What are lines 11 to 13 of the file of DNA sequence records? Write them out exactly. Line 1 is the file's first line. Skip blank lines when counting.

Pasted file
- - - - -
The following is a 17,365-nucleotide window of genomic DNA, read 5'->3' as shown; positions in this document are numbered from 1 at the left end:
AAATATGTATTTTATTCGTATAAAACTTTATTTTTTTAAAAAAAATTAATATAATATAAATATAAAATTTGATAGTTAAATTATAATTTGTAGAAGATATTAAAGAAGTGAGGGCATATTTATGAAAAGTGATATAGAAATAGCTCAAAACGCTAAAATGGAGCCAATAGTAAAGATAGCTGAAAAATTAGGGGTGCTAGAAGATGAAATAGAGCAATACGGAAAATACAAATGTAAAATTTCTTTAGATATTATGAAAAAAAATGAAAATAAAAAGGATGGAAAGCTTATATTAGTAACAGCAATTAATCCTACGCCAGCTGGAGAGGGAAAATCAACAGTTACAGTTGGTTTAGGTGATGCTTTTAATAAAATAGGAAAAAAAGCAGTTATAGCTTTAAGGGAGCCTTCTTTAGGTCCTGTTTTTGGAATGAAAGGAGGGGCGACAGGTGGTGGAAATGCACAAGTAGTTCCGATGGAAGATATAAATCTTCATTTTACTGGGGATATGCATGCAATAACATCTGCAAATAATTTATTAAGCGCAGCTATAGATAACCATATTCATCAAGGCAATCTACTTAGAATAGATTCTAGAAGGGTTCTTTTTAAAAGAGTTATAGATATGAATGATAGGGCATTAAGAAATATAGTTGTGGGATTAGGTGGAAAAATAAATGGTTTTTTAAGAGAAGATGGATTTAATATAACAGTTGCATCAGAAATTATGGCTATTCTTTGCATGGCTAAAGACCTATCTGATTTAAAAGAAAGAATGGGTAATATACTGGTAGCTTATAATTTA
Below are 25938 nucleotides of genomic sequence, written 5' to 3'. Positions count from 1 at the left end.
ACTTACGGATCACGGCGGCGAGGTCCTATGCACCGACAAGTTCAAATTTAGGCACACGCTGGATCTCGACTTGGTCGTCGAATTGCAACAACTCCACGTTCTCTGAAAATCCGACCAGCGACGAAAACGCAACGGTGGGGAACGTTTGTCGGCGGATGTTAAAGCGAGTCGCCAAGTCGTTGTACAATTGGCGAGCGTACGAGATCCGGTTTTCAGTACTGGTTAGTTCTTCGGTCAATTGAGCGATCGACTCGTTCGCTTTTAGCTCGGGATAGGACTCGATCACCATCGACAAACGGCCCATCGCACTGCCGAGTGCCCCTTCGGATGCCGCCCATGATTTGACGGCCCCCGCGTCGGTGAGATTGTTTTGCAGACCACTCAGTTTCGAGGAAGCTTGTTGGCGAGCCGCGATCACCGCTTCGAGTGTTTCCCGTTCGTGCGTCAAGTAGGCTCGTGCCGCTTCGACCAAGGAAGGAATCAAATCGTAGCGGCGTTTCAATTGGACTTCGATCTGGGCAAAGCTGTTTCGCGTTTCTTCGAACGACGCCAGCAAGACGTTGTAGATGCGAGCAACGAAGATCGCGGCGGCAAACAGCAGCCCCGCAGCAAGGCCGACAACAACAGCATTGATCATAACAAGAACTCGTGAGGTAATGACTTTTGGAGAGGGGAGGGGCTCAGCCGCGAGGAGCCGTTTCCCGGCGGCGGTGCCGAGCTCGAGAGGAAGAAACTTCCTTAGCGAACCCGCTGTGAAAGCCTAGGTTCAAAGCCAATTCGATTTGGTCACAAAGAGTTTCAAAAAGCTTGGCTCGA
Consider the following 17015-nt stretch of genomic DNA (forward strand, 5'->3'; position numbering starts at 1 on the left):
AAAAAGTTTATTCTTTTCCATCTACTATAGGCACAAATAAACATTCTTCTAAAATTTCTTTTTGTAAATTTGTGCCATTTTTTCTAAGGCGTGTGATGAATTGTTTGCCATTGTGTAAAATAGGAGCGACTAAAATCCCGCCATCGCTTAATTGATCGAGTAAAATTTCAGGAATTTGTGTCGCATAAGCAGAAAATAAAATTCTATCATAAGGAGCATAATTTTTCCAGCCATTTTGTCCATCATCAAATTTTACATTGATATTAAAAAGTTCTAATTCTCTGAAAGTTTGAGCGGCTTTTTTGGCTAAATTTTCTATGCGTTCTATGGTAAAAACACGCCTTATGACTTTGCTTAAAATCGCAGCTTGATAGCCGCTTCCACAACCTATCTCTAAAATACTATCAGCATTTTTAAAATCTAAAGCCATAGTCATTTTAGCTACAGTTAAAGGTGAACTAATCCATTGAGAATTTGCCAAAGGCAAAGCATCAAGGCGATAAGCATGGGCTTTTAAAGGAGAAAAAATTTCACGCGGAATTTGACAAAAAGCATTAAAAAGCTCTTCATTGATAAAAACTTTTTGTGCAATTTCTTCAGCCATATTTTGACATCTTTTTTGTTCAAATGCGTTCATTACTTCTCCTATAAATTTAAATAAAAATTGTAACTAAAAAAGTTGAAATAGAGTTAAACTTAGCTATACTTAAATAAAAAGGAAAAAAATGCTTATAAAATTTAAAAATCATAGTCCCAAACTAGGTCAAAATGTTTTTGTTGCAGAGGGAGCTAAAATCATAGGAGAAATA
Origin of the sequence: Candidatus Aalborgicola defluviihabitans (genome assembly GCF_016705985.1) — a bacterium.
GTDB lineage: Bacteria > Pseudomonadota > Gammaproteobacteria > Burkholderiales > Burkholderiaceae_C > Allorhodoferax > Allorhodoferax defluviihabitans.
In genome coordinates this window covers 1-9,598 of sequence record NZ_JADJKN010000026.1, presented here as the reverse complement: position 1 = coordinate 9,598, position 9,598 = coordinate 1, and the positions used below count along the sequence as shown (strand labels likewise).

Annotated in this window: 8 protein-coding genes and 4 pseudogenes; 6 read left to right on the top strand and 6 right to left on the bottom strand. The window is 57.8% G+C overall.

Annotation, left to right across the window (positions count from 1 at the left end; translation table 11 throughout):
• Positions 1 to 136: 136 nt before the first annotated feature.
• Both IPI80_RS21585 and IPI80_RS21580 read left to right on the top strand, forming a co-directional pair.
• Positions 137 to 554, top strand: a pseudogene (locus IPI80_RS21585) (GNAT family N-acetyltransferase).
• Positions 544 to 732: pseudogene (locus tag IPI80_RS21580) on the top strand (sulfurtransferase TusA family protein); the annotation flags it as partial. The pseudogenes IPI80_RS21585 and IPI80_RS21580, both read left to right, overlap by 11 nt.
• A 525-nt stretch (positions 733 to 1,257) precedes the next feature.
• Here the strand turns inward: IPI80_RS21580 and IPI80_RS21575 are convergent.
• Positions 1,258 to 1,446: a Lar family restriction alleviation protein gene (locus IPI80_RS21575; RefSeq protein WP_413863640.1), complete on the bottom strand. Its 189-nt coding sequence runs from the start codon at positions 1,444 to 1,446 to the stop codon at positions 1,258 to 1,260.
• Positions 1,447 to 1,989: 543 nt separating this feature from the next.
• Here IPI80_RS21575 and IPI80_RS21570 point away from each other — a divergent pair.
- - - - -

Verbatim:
Annotation, left to right across the window (positions count from 1 at the left end; translation table 11 throughout):
• Positions 1 to 136: 136 nt before the first annotated feature.
• Both IPI80_RS21585 and IPI80_RS21580 read left to right on the top strand, forming a co-directional pair.